2 min

Queer Calgary is changing and growing

Calgary isn’t the cowtown you remember it to be

Marchers at the 2015 Calgary Pride parade. Credit: Courtesy Kelly Hofer

The city of Calgary plays host to one of Canada’s fastest growing pride celebrations, with upwards of 60,000 spectators expected to line the streets at the Sept 4 parade.

This might be a surprise to some who still perceive Calgary as not much more than a cowtown, and certainly not an especially queer-friendly city. While Calgary still has its problems for many in the LGBT community, it does seem that things are improving, thanks to some committed activists.

We spoke to one of those activists, James Demers, the executive director of Fairy Tales Presentation Society which hosts an annual queer film festival in Calgary.

“I have never attended a Calgary Pride in which I was not involved or a direct organizer in some way,” Demers told Daily Xtra by email. As a bisexual trans man, he sees his involvement in Pride as his duty “as a community member and activist.”

This year’s parade grand marshal is award-winning writer, musician and filmmaker Rae Spoon, who recently spoke to Daily Xtra  about their own experience growing up queer and trans in Calgary.

Many queer people, including Rae Spoon, moved away from Calgary to what are perceived to be more established queer communities like Vancouver and Toronto.

“I think everyone at some point questions dedication to a small and conservative community,” Demers observes. “I actively chose to stay in Calgary, and by extension Alberta, because the most work is needed here and progress is seen rapidly here if you are patient.”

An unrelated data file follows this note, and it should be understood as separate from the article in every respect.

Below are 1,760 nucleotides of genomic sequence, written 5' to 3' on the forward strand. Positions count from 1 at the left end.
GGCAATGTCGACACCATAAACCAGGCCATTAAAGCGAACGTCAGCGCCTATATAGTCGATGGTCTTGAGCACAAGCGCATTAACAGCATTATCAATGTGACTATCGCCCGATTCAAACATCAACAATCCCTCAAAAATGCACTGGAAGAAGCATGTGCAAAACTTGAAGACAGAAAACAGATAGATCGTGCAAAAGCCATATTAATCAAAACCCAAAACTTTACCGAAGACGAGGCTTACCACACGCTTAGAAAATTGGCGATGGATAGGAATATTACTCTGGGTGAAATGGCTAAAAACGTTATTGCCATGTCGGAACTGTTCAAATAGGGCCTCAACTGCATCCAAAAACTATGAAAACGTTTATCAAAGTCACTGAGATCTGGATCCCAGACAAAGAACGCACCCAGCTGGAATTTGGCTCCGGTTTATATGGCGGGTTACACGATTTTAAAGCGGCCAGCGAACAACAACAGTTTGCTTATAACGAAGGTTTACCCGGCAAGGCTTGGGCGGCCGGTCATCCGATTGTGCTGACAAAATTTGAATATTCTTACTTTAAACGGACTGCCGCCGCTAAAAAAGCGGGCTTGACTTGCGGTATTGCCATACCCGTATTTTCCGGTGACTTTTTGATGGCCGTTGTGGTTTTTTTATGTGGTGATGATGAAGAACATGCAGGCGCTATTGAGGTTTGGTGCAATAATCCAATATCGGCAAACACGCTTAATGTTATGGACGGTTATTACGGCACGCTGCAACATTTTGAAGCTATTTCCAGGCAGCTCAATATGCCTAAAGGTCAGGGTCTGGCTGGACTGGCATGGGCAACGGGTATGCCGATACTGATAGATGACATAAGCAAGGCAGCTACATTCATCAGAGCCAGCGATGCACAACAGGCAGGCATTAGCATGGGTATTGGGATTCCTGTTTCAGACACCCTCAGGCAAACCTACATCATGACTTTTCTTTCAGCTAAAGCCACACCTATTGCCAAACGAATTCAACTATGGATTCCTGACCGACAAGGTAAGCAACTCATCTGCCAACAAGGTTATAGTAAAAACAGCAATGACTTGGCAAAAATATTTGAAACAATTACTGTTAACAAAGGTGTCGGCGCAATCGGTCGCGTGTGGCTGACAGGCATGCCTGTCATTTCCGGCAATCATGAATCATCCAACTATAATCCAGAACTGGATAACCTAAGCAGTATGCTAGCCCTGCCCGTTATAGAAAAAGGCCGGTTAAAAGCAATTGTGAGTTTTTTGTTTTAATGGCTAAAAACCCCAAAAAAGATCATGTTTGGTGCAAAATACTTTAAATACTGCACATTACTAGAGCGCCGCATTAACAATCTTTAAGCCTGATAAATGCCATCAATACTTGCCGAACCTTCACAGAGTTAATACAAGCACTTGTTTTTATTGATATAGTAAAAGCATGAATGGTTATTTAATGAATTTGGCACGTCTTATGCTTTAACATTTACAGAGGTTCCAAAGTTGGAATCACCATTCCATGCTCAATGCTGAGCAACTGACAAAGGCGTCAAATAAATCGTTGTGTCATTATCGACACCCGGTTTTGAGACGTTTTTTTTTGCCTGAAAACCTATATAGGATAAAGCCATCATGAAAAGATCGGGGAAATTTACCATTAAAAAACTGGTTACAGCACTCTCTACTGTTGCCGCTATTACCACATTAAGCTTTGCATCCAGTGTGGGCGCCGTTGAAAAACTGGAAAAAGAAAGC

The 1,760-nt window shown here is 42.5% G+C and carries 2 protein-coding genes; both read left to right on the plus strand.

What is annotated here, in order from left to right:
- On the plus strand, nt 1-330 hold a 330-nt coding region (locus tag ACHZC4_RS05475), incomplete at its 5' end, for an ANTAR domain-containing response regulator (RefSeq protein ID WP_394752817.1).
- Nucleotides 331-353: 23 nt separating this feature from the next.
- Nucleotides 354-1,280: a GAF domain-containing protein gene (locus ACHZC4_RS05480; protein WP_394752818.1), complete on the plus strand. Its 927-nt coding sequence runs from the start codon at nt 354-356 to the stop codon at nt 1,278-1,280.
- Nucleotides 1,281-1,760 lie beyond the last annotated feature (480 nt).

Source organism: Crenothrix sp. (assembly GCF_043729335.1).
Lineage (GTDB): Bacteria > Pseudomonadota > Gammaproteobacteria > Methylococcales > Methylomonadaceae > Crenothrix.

Demers considers a visible queer artistic presence to be a significant factor in establishing and maintaining queer community. “Visibility is a continual battle, and the critique of all forms of media and its representation is vital to keep the community moving forward,” he says. It’s also healthy for the community’s evolution to have challenges and disagreements, Demers adds. “A community which does not evolve will fail to thrive.”

In addition to serving on the Calgary Pride board, Demers is a member of The Fake Mustache Drag King Troupe, and has been involved in numerous other community organizations, including working with the Miscellaneous Youth Network board for nine years. When possible and appropriate, Demers says he supports  the Black Lives Matter (BLM) movement and the local Society for the Advocacy of Safer Spaces (SASS) work happening with Calgary venues, noting that intersectionality is “incredibly appropriate for activists to keep in mind as part of their work.”

More than 125 community groups, corporations, politicians, churches and public service organizations will take part in the Pride parade as it snakes through the heart of downtown Calgary.

Naheed Nenshi, who is expected to attend, was the first mayor in the city’s history to participate in the the parade as grand marshal in 2011. In 2012, Alison Redford became the first Alberta premier to attend.

These are signs that things seem to be changing in Calgary, a city that boasts a queer film festival, a range of alternative Pride marches, and its very own queer theatre company, Third Street, which recently hosted YOUth Riot, a 12-week program for queer youth to explore  playwriting to help tell their stories. Queer youth in Calgary and beyond can also attend the University of Alberta’s Camp fYrefly,  Canada’s only national leadership retreat for queer youth.

Although there’s still a lot of work to be done to foster a strong, cohesive LGBT community in Calgary, change is afoot. Pride week offers a chance for that community to come together.